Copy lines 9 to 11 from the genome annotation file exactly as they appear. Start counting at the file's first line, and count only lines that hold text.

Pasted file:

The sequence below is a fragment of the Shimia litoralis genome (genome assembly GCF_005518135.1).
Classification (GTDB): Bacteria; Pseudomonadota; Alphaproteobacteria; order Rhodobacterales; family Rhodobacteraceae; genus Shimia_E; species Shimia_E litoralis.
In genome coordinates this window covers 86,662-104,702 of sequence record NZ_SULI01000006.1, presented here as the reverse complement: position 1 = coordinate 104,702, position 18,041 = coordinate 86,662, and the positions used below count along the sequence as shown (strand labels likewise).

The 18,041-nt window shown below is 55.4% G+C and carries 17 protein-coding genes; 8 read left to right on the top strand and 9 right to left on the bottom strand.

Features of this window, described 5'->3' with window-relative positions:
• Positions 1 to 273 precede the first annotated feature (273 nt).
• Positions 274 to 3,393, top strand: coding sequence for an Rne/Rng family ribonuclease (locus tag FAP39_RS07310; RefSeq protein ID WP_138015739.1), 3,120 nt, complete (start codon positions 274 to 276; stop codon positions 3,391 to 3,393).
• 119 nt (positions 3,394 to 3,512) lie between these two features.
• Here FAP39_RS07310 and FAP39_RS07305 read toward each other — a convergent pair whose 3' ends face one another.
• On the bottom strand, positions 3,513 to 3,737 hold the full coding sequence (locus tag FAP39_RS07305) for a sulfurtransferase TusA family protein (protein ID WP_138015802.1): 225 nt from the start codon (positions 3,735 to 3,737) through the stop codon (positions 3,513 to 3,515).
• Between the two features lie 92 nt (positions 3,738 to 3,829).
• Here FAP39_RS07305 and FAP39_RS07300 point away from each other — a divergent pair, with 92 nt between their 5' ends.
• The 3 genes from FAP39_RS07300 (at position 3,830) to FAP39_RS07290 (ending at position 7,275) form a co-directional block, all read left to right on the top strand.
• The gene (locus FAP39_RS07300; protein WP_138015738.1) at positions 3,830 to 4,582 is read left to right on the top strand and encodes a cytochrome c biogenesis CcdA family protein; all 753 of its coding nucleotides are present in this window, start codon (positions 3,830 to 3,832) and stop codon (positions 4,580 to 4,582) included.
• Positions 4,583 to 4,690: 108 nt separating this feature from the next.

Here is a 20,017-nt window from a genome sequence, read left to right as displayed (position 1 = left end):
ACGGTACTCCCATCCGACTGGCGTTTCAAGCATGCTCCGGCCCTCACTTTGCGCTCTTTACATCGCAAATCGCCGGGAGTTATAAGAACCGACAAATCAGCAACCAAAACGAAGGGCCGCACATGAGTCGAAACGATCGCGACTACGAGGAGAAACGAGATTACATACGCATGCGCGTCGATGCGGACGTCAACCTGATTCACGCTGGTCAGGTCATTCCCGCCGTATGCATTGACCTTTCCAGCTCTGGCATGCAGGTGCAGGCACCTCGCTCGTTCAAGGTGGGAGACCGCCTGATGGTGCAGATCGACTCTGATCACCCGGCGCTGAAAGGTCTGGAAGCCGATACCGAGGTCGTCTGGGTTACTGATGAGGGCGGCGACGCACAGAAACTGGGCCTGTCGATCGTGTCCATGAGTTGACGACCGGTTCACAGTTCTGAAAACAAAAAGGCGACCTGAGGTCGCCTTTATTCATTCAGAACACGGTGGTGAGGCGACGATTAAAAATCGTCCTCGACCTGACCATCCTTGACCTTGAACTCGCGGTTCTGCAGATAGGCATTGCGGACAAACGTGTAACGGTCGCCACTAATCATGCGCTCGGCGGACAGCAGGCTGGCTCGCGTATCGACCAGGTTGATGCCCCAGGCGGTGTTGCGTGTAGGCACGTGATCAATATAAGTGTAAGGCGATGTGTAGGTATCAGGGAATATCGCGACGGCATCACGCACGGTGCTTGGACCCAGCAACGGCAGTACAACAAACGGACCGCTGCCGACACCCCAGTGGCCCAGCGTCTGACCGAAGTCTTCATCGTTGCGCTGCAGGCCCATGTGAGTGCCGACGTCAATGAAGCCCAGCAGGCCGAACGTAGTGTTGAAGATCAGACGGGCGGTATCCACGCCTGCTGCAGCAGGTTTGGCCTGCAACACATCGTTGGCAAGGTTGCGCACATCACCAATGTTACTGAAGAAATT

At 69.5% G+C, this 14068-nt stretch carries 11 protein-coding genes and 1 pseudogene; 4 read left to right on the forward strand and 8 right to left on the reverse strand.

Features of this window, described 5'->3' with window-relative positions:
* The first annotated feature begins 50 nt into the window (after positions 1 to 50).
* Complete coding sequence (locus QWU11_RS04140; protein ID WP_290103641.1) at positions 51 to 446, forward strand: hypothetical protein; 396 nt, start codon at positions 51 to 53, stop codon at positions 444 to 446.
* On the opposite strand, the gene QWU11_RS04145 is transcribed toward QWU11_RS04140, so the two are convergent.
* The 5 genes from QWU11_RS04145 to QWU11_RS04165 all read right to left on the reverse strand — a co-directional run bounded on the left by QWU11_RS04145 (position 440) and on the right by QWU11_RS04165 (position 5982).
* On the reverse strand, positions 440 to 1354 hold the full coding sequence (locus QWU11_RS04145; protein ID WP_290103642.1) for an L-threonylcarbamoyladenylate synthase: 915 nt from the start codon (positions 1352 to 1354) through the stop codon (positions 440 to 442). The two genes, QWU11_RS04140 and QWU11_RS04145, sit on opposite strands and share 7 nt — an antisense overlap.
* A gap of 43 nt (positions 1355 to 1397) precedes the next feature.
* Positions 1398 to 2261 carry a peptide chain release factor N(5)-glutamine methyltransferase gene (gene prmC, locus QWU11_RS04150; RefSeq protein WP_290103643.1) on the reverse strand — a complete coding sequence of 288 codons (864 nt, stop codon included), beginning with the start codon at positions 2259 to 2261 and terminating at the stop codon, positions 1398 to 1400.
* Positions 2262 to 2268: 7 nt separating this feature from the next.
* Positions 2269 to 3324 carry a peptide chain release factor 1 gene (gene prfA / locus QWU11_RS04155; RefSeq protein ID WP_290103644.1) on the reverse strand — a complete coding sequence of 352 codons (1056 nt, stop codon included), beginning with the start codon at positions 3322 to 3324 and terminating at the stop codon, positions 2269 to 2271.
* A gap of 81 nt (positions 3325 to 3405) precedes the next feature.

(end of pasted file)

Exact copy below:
• Here FAP39_RS07310 and FAP39_RS07305 read toward each other — a convergent pair whose 3' ends face one another.
• On the bottom strand, positions 3,513 to 3,737 hold the full coding sequence (locus tag FAP39_RS07305) for a sulfurtransferase TusA family protein (protein ID WP_138015802.1): 225 nt from the start codon (positions 3,735 to 3,737) through the stop codon (positions 3,513 to 3,515).
• Between the two features lie 92 nt (positions 3,738 to 3,829).